pointed oat that the object of his hon. friend's clause was to simplify the retirement of a private trustee and to reduce the expense attaching to it. The Solicitor-General had urged no substantial reason against that. Certainly if a gentleman did not want to continue on a trust on account of the expense to which he might be put, he thought they ought to make some provision for his retirement.


said the right hon. Gentleman had suggested that the object of the hon. Member for St. Albans was to simplify the Bill. He had read the hon. Member's Amendments, and they seemed to con- sist of nothing but "therefore," "nevertheless," and "notwithstanding," and he could not make head or tail of them. He thought that when a gentleman had, after consideration, undertaken the serious and responsible duties of a trustee he ought not to be allowed to retire easily. The duties of a trustee were much more responsible now than ever they were before, because very severe condition had been imposed by the Finance Act, and trustees might be called upon to make good enormous sums for which they really had had no responsibility at all.


agreed that it was desirable to simplify and cheapen the process by which a trustee could retire from his trust, but he did not think this clause would effect that. They were discussing the conditions of the appointment of a public trustee and he hoped the House would not encumber the Bill with collateral matters, which would only result in the Bill not becoming law.

MR. H. D. GREENE (Shrewsbury)

said the real object of the alteration suggested by the Solicitor-General was that at the present time, if there were not more than two trustees and one wished to retire, he could not do so because it was a rule of law that there should be at all events two trustees. The Amendment would enable a public trustee to remain as a sole trustee.

MR. SEYMOUR ORMSBY-GORE (Lincolnshire, Gainsborough)

pointed out that where a private trustee remained with a public trustee the latter would draw a certain fee. Consequently an injustice would arise in regard to a private trustee, who would feel that he was as much entitled to draw a fee as a public trustee. At any rate he thought it ought to be possible for the private trustee to withdraw.


hoped the Solicitor-General would accept this Amendment because some of them, at any rate, were agreed that it would reduce the expense.

Question put

Allhusen, Augustus Henry Eden Helder, Augustus Remnant, James Farquharson
Atherley-Jones, L Higham, John Sharp Rollit, Sir Albert Kaye
Banner, John S. Harmood- Jones, D. Brynmor (Swansea) Skewes-Cox, Thomas
Barlow, John Emmott Kitson, Sir James Wason, Eugene (Clackmannan)
Beach, Rt. Hn. SirMichaelHicks Lambert, George Wason, John Cathcart(Orkney)
Black, Alexander William Leng, Sir John Welby, Lt.-Col. A. C. E. (Taunton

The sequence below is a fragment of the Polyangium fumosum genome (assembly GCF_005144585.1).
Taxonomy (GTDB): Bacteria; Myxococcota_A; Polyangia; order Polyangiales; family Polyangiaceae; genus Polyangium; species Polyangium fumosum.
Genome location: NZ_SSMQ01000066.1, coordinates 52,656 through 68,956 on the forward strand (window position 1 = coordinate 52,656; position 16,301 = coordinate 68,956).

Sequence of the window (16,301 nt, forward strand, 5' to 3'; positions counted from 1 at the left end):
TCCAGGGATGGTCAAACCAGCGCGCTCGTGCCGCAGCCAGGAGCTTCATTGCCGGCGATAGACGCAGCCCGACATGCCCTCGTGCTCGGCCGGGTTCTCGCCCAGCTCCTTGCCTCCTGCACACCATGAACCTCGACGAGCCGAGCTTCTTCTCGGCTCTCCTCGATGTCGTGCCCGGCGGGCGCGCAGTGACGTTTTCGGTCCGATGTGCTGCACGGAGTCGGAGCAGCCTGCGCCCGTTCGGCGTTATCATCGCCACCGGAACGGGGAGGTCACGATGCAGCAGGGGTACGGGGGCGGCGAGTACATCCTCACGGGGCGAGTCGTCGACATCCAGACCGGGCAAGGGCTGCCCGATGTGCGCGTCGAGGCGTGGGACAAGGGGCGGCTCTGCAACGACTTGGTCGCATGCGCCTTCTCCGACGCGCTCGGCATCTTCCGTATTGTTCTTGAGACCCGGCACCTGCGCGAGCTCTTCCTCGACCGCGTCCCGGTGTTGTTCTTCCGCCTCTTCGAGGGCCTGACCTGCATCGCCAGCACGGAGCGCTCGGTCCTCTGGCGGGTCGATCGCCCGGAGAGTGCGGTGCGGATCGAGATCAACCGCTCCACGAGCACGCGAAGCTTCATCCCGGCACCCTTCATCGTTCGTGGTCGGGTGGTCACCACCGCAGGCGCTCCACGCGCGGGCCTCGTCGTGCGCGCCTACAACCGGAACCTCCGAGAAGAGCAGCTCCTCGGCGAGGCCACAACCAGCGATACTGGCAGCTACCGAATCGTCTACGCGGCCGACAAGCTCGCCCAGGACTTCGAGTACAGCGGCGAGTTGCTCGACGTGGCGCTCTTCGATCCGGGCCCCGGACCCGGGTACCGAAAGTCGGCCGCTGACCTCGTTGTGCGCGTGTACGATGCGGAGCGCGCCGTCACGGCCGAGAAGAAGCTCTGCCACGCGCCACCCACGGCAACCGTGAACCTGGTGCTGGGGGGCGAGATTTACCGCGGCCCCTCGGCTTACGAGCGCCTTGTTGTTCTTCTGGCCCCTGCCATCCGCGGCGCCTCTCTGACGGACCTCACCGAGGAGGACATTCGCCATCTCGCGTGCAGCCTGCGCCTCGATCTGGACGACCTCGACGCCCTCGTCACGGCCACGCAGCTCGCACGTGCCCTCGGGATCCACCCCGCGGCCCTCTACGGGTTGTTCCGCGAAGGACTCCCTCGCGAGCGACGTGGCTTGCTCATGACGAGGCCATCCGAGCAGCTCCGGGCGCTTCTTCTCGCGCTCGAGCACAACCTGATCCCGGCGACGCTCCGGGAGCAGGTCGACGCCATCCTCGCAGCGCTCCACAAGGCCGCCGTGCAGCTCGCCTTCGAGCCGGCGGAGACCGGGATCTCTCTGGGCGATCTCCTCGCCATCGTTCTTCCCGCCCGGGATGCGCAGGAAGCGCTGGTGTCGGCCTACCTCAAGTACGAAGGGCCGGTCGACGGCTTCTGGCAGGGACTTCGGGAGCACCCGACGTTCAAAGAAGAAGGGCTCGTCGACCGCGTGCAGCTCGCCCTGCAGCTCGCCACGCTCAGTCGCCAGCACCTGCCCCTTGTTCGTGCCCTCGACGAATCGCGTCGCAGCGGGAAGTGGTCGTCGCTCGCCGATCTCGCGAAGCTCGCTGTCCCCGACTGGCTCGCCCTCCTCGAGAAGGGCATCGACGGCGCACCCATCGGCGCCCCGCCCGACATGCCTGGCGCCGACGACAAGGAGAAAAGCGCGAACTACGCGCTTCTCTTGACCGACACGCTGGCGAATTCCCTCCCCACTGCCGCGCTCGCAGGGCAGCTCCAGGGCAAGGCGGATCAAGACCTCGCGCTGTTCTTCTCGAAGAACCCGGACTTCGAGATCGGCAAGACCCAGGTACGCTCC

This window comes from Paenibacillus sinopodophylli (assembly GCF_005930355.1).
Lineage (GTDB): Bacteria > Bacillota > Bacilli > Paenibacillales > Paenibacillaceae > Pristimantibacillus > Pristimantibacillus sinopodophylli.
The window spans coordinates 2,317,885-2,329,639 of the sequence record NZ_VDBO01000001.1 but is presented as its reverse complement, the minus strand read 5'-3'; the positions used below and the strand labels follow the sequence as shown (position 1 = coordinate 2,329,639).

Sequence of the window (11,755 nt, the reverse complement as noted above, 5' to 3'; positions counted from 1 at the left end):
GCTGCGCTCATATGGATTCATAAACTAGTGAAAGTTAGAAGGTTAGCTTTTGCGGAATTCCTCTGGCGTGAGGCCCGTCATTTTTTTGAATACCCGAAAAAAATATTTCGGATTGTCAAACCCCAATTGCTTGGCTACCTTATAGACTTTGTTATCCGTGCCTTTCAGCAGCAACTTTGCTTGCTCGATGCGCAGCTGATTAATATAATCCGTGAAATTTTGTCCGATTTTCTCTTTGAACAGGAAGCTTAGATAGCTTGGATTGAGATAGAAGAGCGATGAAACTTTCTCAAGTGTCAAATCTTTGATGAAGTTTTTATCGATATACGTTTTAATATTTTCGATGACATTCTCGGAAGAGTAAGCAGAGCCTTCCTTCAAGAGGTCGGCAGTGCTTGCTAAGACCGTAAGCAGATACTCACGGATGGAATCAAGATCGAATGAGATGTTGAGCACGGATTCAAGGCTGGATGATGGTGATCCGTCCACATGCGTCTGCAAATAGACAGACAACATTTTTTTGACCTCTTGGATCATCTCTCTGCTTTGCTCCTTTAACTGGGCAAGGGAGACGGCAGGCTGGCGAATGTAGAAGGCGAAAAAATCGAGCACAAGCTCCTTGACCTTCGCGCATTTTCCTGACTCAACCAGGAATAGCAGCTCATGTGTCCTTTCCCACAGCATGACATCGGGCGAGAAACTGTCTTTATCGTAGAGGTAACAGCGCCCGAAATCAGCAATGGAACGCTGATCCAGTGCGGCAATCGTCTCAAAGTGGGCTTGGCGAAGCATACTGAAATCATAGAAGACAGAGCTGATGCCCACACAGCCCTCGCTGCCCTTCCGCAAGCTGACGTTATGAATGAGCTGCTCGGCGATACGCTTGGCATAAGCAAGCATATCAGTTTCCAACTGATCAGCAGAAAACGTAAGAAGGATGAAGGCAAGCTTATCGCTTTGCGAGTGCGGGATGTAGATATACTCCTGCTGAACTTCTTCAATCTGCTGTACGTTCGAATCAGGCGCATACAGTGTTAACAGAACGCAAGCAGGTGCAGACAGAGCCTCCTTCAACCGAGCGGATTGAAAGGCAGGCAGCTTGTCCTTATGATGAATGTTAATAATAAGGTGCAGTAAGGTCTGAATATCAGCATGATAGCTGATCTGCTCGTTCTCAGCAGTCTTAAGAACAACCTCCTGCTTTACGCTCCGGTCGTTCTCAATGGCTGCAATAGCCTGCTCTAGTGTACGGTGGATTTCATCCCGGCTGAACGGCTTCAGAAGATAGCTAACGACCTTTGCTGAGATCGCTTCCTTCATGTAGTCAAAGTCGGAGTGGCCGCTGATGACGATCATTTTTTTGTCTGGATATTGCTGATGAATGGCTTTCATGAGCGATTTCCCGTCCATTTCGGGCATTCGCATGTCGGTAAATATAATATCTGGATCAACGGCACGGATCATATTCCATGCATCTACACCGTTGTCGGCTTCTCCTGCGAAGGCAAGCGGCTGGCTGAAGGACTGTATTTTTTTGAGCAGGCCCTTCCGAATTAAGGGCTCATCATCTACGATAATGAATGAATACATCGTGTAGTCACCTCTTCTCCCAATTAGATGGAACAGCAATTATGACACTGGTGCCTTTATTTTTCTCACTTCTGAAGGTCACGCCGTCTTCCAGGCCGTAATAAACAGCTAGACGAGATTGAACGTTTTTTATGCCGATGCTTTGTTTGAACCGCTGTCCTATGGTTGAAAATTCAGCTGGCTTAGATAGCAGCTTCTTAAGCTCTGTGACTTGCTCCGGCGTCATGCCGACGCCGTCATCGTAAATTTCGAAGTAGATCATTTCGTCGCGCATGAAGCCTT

Butcher, John George Lowe, Francis William White, Luke (York, E. R.)
Coghill, Douglas Harry Maclver, David (Liverpool) Whiteley, George (York, W. R.)
Duncan, J. Hastings Mowbray, Sir Robert Gray C. Whitley, J. H. (Halifax)
Evans, SirFrancisH. (Maidstone Pemberton, John S. G. Woodhouse, SirJT. (Huddersfd
Finch, Rt. Hon. George H. Plummer, Sir Walter R. Yoxall, James Henry
Fowler, Rt. Hon. Sir Henry Price, Robert John
Gore, Hon. S. F. Ormsby- Rasch, Sir Frederic Carne TELLERS FOR THE AYES—Mr Slack and Mr. Soares.
Harwood, George Reid, James (Greenock)
Abraham, William (Cork, N. E.) Disraeli, Coningsby Ralph Layland-Barratt, Francis
Acland-Hood, Capt. SirAlex. F Donelan, Captain A. Leese, Sir Joseph F. (Accrington
Agnew, Sir Andrew Noel Doogan, P. C. Leveson-Gower, FrederickN. S.
Allen, Charles P. Dorington, Rt. Hn. Sir John E. Lonsdale, John Brownlee
Allsopp, Hon. George Duke, Henry Edward Lucas, Col. Francis (Lowestoft)
Ambrose, Robert Elibank, Master of Lundon, W.
Atkinson, Rt. Hon. John Emmott, Alfred Lyell, Charles Henry
Bagot, Capt. Josceline FitzRoy Evans, Samuel T. (Glamorgan) Lyttelton, Rt. Hon. Alfred
Bain, Colonel James Robert Faber, Edmund B. (Hants, W. Macdona, John Cumming
Balcarres, Lord Faber, George Denison (York) MacNeill, John Gordon Swift
Banbury, Sir Frederick George Farrell, James Patrick MacVeagh, Jeremiah
Barry, E. (Cork, S.) Fergusson. Rt. Hn. Sir J. (Manc'r M'Kean, John
Bartley, Sir George C. T. Finlay, SirR. B. (Inv'rn'ssB'ghs) Malcolm, Ian
Bayley, Thomas (Derbyshire) Flavin, Michael Joseph Meysey-Thompson, Sir H. M.
Beaumont, Wentworth C. B. Flower, Sir Ernest Milvain, Thomas
Benn, John Williams Forster, Henry William Mitchell, Edw. (Fermanagh, N.)
Bignold, Sir Arthur Furness, Sir Christopher Morgan, DavidJ. (Walthamstow
Boland, John Garfit, William Muntz, Sir Philip A.
Bowles, T. Gibson (King'sLynn Gladstone, Rt. Hn. HerbertJohn Murphy, John
Brigg, John Gordon, Hn. J. E. (Elgin&Nairn) Murray, Col. Wyndham (Bath)
Brodrick, Rt. Hon. St. John Goschen, Hon. George Joachim Myers, William Henry
Brotherton, Edward Allen Grant, Corrie Nannetti, Joseph P.
Bryce, Rt. Hon. James Greene, Henry D. (Shrewsbury Nolan, Col. John P. (Galway, N.)